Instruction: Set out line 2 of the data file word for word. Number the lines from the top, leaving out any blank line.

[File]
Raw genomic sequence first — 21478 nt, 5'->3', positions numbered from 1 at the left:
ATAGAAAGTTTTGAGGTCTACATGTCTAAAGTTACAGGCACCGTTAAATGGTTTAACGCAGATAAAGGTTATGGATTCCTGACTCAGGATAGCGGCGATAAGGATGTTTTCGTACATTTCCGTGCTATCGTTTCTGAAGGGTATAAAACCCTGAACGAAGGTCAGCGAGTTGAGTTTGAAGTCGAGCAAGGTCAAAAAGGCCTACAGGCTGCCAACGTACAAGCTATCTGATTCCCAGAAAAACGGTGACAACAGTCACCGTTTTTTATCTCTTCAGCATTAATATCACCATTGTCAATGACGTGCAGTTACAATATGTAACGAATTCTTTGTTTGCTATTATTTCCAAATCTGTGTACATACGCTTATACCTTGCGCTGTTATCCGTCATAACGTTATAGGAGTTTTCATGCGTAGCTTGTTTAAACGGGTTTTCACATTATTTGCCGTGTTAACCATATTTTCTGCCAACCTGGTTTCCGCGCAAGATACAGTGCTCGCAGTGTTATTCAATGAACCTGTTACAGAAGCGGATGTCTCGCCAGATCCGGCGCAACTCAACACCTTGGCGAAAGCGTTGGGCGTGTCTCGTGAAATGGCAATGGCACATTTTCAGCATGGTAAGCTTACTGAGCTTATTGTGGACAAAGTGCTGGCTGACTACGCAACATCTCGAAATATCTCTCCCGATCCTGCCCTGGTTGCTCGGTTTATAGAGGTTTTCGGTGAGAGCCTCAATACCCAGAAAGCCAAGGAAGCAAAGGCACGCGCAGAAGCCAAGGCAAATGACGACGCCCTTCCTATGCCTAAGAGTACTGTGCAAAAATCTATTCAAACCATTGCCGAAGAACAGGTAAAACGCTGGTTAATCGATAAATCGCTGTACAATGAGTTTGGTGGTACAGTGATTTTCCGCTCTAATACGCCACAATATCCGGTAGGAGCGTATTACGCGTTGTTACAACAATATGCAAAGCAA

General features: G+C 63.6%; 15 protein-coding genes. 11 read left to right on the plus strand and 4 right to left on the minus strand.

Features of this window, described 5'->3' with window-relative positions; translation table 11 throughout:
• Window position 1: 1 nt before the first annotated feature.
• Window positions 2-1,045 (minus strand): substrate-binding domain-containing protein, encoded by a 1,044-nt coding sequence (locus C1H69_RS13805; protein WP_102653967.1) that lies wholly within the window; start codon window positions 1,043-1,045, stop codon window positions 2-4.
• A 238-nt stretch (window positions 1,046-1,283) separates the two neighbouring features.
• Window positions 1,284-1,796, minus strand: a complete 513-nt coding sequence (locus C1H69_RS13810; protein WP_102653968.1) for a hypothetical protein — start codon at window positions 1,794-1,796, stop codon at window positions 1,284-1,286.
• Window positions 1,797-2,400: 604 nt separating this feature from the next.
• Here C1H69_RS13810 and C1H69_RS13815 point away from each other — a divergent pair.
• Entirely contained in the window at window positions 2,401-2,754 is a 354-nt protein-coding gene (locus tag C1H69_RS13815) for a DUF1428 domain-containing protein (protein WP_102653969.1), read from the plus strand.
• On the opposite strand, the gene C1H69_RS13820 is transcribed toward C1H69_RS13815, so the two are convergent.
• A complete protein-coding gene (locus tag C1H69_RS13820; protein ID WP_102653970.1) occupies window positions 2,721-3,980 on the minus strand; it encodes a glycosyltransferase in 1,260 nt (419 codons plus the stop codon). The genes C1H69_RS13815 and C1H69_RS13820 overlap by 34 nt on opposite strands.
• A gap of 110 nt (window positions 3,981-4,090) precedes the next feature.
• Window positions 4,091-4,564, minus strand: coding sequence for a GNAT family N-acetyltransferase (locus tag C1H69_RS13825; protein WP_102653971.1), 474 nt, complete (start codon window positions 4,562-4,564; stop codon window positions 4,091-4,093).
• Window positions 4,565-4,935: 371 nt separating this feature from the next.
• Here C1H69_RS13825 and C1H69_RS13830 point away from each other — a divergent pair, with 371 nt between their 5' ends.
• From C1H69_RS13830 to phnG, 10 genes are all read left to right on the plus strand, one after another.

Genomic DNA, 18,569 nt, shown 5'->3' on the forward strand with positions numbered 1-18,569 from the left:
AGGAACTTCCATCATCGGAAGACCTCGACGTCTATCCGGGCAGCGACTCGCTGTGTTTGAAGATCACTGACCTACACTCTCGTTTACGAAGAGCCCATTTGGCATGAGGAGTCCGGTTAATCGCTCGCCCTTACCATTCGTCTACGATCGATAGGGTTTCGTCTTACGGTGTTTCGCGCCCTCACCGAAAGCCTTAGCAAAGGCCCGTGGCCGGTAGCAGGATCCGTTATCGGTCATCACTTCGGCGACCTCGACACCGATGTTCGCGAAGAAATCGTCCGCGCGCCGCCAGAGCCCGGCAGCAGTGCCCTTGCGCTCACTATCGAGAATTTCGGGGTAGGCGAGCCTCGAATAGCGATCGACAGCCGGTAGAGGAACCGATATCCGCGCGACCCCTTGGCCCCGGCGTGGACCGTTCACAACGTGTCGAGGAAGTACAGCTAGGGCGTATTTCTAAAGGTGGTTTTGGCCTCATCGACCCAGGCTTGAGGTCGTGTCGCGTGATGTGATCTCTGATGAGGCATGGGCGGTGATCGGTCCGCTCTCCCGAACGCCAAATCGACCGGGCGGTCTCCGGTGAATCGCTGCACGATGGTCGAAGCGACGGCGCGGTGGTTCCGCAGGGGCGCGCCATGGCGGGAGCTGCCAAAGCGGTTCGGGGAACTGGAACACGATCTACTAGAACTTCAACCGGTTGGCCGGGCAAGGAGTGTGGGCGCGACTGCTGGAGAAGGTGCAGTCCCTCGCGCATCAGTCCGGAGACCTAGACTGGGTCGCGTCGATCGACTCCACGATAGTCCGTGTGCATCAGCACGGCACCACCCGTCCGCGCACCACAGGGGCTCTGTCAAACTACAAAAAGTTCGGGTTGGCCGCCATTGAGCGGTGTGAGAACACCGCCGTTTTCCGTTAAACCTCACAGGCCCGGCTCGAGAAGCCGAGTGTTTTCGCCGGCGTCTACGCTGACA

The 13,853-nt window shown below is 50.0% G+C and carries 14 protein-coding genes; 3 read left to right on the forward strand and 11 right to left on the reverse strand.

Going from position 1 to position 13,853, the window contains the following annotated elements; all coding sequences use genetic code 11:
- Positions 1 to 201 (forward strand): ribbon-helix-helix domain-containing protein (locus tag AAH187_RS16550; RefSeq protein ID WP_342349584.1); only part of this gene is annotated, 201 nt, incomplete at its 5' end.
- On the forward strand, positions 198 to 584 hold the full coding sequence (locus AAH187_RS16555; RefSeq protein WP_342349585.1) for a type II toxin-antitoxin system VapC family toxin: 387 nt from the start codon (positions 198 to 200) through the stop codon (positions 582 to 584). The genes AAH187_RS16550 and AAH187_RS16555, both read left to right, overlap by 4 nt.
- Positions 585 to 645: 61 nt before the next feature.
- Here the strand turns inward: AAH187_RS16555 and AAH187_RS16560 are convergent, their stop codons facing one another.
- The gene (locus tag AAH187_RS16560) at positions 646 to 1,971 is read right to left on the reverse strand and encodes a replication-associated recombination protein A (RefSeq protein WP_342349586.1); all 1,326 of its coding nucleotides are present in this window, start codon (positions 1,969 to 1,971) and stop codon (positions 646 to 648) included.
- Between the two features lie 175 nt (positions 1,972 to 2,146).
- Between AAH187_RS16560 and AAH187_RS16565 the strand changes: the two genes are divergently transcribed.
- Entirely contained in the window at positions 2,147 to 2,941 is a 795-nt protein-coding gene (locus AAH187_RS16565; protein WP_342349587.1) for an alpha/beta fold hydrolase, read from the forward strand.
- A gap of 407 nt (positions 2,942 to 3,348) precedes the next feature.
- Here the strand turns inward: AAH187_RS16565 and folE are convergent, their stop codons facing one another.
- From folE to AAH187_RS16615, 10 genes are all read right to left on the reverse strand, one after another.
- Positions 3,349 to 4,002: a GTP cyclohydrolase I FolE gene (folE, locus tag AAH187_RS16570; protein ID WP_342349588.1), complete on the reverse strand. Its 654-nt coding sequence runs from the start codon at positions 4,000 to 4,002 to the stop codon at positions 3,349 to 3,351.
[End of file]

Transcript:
ATAGAAAGTTTTGAGGTCTACATGTCTAAAGTTACAGGCACCGTTAAATGGTTTAACGCAGATAAAGGTTATGGATTCCTGACTCAGGATAGCGGCGATAAGGATGTTTTCGTACATTTCCGTGCTATCGTTTCTGAAGGGTATAAAACCCTGAACGAAGGTCAGCGAGTTGAGTTTGAAGTCGAGCAAGGTCAAAAAGGCCTACAGGCTGCCAACGTACAAGCTATCTGATTCCCAGAAAAACGGTGACAACAGTCACCGTTTTTTATCTCTTCAGCATTAATATCACCATTGTCAATGACGTGCAGTTACAATATGTAACGAATTCTTTGTTTGCTATTATTTCCAAATCTGTGTACATACGCTTATACCTTGCGCTGTTATCCGTCATAACGTTATAGGAGTTTTCATGCGTAGCTTGTTTAAACGGGTTTTCACATTATTTGCCGTGTTAACCATATTTTCTGCCAACCTGGTTTCCGCGCAAGATACAGTGCTCGCAGTGTTATTCAATGAACCTGTTACAGAAGCGGATGTCTCGCCAGATCCGGCGCAACTCAACACCTTGGCGAAAGCGTTGGGCGTGTCTCGTGAAATGGCAATGGCACATTTTCAGCATGGTAAGCTTACTGAGCTTATTGTGGACAAAGTGCTGGCTGACTACGCAACATCTCGAAATATCTCTCCCGATCCTGCCCTGGTTGCTCGGTTTATAGAGGTTTTCGGTGAGAGCCTCAATACCCAGAAAGCCAAGGAAGCAAAGGCACGCGCAGAAGCCAAGGCAAATGACGACGCCCTTCCTATGCCTAAGAGTACTGTGCAAAAATCTATTCAAACCATTGCCGAAGAACAGGTAAAACGCTGGTTAATCGATAAATCGCTGTACAATGAGTTTGGTGGTACAGTGATTTTCCGCTCTAATACGCCACAATATCCGGTAGGAGCGTATTACGCGTTGTTACAACAATATGCAAAGCAA